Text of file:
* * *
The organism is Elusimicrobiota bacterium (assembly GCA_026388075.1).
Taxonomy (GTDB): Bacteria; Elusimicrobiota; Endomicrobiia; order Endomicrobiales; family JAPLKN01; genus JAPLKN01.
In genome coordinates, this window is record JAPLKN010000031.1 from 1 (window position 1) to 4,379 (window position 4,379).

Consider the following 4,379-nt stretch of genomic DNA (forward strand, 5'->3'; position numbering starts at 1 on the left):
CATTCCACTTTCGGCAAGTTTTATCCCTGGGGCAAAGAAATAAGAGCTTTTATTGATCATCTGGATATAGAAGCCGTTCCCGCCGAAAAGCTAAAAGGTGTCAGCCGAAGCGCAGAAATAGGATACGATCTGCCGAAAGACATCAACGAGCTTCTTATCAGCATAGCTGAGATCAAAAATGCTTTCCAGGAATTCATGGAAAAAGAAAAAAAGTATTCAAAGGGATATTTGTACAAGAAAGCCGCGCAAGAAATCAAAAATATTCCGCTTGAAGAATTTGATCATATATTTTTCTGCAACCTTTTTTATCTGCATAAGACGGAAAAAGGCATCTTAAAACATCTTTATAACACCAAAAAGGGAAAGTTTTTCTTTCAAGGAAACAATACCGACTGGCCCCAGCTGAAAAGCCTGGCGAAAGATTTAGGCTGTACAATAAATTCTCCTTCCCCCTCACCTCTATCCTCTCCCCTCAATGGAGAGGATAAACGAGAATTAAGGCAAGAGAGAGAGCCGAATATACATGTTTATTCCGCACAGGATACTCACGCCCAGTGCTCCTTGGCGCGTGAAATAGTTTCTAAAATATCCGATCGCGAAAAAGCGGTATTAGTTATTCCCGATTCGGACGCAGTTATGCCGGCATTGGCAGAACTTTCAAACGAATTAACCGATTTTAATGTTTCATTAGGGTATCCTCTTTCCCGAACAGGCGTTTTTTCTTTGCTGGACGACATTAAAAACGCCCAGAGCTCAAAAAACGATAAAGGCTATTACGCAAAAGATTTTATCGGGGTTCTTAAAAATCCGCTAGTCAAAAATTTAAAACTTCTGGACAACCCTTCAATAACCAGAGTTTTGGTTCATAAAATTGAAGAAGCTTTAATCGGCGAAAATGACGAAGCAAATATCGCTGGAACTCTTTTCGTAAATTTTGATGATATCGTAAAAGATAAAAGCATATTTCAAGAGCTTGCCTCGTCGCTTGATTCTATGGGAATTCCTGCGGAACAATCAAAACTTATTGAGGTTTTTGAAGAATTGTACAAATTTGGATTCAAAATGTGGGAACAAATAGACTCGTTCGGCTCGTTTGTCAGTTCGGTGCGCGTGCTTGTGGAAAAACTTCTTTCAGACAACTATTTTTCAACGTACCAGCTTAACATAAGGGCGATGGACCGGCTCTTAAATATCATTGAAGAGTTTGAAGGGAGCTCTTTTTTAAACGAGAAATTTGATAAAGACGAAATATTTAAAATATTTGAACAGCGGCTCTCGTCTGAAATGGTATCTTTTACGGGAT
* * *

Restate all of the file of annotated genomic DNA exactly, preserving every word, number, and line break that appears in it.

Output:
The organism is Elusimicrobiota bacterium (assembly GCA_026388075.1).
Taxonomy (GTDB): Bacteria; Elusimicrobiota; Endomicrobiia; order Endomicrobiales; family JAPLKN01; genus JAPLKN01.
In genome coordinates, this window is record JAPLKN010000031.1 from 1 (window position 1) to 4,379 (window position 4,379).

Consider the following 4,379-nt stretch of genomic DNA (forward strand, 5'->3'; position numbering starts at 1 on the left):
CATTCCACTTTCGGCAAGTTTTATCCCTGGGGCAAAGAAATAAGAGCTTTTATTGATCATCTGGATATAGAAGCCGTTCCCGCCGAAAAGCTAAAAGGTGTCAGCCGAAGCGCAGAAATAGGATACGATCTGCCGAAAGACATCAACGAGCTTCTTATCAGCATAGCTGAGATCAAAAATGCTTTCCAGGAATTCATGGAAAAAGAAAAAAAGTATTCAAAGGGATATTTGTACAAGAAAGCCGCGCAAGAAATCAAAAATATTCCGCTTGAAGAATTTGATCATATATTTTTCTGCAACCTTTTTTATCTGCATAAGACGGAAAAAGGCATCTTAAAACATCTTTATAACACCAAAAAGGGAAAGTTTTTCTTTCAAGGAAACAATACCGACTGGCCCCAGCTGAAAAGCCTGGCGAAAGATTTAGGCTGTACAATAAATTCTCCTTCCCCCTCACCTCTATCCTCTCCCCTCAATGGAGAGGATAAACGAGAATTAAGGCAAGAGAGAGAGCCGAATATACATGTTTATTCCGCACAGGATACTCACGCCCAGTGCTCCTTGGCGCGTGAAATAGTTTCTAAAATATCCGATCGCGAAAAAGCGGTATTAGTTATTCCCGATTCGGACGCAGTTATGCCGGCATTGGCAGAACTTTCAAACGAATTAACCGATTTTAATGTTTCATTAGGGTATCCTCTTTCCCGAACAGGCGTTTTTTCTTTGCTGGACGACATTAAAAACGCCCAGAGCTCAAAAAACGATAAAGGCTATTACGCAAAAGATTTTATCGGGGTTCTTAAAAATCCGCTAGTCAAAAATTTAAAACTTCTGGACAACCCTTCAATAACCAGAGTTTTGGTTCATAAAATTGAAGAAGCTTTAATCGGCGAAAATGACGAAGCAAATATCGCTGGAACTCTTTTCGTAAATTTTGATGATATCGTAAAAGATAAAAGCATATTTCAAGAGCTTGCCTCGTCGCTTGATTCTATGGGAATTCCTGCGGAACAATCAAAACTTATTGAGGTTTTTGAAGAATTGTACAAATTTGGATTCAAAATGTGGGAACAAATAGACTCGTTCGGCTCGTTTGTCAGTTCGGTGCGCGTGCTTGTGGAAAAACTTCTTTCAGACAACTATTTTTCAACGTACCAGCTTAACATAAGGGCGATGGACCGGCTCTTAAATATCATTGAAGAGTTTGAAGGGAGCTCTTTTTTAAACGAGAAATTTGATAAAGACGAAATATTTAAAATATTTGAACAGCGGCTCTCGTCTGAAATGGTATCTTTTACGGGAT